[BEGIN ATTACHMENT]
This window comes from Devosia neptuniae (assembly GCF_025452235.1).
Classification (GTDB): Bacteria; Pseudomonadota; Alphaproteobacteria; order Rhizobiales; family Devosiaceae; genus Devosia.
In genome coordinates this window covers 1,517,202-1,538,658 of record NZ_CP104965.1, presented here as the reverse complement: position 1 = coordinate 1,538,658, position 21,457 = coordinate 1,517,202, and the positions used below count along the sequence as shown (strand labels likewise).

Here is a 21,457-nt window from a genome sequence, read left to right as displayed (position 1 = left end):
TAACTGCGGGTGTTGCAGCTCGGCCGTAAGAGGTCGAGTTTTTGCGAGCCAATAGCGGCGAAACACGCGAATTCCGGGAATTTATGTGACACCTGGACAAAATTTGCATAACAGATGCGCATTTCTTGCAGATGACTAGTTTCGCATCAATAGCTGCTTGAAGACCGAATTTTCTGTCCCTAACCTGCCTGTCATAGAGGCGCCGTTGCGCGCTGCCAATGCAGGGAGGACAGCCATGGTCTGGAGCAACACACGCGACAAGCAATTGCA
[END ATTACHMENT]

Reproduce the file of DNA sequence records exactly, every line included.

This window comes from Devosia neptuniae (assembly GCF_025452235.1).
Classification (GTDB): Bacteria; Pseudomonadota; Alphaproteobacteria; order Rhizobiales; family Devosiaceae; genus Devosia.
In genome coordinates this window covers 1,517,202-1,538,658 of record NZ_CP104965.1, presented here as the reverse complement: position 1 = coordinate 1,538,658, position 21,457 = coordinate 1,517,202, and the positions used below count along the sequence as shown (strand labels likewise).

Here is a 21,457-nt window from a genome sequence, read left to right as displayed (position 1 = left end):
TAACTGCGGGTGTTGCAGCTCGGCCGTAAGAGGTCGAGTTTTTGCGAGCCAATAGCGGCGAAACACGCGAATTCCGGGAATTTATGTGACACCTGGACAAAATTTGCATAACAGATGCGCATTTCTTGCAGATGACTAGTTTCGCATCAATAGCTGCTTGAAGACCGAATTTTCTGTCCCTAACCTGCCTGTCATAGAGGCGCCGTTGCGCGCTGCCAATGCAGGGAGGACAGCCATGGTCTGGAGCAACACACGCGACAAGCAATTGCA